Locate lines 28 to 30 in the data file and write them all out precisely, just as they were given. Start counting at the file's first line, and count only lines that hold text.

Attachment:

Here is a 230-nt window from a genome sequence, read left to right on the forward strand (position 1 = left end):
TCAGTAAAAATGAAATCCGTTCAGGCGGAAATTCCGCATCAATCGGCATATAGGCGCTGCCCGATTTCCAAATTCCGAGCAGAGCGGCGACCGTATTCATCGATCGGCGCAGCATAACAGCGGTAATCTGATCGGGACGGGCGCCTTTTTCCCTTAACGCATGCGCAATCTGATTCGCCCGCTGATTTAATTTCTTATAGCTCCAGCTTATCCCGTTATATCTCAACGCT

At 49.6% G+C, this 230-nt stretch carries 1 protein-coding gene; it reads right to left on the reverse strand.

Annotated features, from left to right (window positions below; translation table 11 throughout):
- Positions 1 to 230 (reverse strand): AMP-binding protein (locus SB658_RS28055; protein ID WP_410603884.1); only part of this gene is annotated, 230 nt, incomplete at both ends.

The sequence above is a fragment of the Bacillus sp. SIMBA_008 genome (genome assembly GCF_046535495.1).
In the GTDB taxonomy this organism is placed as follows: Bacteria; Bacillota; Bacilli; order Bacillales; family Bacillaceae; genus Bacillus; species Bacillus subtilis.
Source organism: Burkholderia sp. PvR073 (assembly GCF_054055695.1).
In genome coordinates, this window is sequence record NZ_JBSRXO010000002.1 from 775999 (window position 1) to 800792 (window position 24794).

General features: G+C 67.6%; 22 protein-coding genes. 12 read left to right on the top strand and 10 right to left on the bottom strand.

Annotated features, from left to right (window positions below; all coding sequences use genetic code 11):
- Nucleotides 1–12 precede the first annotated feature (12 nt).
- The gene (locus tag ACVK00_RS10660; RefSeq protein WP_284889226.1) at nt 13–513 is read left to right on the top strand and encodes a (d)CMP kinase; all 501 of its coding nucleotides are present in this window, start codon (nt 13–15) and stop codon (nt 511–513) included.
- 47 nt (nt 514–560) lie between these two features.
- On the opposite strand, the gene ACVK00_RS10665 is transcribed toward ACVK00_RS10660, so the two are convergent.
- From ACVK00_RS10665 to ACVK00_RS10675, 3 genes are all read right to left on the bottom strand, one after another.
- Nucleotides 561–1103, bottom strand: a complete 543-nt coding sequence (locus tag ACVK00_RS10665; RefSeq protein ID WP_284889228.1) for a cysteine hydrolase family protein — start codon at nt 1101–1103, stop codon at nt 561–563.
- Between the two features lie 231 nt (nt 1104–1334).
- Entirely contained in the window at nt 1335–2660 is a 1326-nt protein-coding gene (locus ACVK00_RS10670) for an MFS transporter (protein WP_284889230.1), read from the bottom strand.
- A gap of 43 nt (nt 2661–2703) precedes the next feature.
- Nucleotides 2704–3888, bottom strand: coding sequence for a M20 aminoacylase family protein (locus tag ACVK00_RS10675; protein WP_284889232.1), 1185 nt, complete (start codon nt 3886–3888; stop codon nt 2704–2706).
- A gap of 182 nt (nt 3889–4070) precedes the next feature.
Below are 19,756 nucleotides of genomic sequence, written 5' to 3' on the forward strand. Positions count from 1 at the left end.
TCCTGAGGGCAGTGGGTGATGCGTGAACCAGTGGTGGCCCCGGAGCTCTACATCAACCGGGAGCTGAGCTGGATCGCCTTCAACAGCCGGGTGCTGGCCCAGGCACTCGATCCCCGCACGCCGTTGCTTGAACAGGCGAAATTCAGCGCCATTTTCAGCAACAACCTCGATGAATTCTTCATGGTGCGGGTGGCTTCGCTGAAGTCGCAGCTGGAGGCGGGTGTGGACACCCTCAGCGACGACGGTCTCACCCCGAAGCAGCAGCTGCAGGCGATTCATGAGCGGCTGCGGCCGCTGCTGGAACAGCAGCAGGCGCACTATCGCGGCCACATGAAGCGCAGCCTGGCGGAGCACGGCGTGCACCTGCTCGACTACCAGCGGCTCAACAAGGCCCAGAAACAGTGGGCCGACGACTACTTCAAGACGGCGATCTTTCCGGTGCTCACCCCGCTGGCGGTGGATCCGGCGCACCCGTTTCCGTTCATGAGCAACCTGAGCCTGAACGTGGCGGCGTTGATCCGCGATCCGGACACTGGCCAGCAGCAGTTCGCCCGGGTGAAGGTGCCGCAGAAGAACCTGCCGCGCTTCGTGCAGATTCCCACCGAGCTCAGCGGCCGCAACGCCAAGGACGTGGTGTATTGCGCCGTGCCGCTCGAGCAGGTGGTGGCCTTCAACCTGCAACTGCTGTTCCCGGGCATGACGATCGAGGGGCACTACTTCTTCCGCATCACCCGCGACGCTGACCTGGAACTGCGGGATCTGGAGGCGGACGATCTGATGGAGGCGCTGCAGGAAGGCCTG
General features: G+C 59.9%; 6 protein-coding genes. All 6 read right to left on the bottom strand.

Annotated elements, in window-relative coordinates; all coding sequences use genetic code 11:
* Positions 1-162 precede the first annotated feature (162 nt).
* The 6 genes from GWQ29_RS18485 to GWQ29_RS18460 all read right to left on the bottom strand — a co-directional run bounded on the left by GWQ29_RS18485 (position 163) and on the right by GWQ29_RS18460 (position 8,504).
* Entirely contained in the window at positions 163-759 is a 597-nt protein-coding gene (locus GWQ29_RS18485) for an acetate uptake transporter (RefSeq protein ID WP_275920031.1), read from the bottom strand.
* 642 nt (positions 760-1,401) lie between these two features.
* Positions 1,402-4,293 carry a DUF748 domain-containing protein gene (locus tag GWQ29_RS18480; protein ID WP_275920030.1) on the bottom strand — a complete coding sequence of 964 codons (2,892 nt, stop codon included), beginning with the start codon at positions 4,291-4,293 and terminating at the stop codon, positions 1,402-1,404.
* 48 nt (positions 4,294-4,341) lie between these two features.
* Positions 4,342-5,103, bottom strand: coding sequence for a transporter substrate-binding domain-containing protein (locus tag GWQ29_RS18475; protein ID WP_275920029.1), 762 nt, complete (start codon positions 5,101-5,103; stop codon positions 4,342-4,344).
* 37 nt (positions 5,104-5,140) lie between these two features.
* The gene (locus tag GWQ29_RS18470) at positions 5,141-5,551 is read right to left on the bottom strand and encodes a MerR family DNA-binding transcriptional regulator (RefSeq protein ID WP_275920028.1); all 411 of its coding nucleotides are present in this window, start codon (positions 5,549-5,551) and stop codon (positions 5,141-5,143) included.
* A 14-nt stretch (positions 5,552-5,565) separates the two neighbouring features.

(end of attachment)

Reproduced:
* The 6 genes from GWQ29_RS18485 to GWQ29_RS18460 all read right to left on the bottom strand — a co-directional run bounded on the left by GWQ29_RS18485 (position 163) and on the right by GWQ29_RS18460 (position 8,504).
* Entirely contained in the window at positions 163-759 is a 597-nt protein-coding gene (locus GWQ29_RS18485) for an acetate uptake transporter (RefSeq protein ID WP_275920031.1), read from the bottom strand.
* 642 nt (positions 760-1,401) lie between these two features.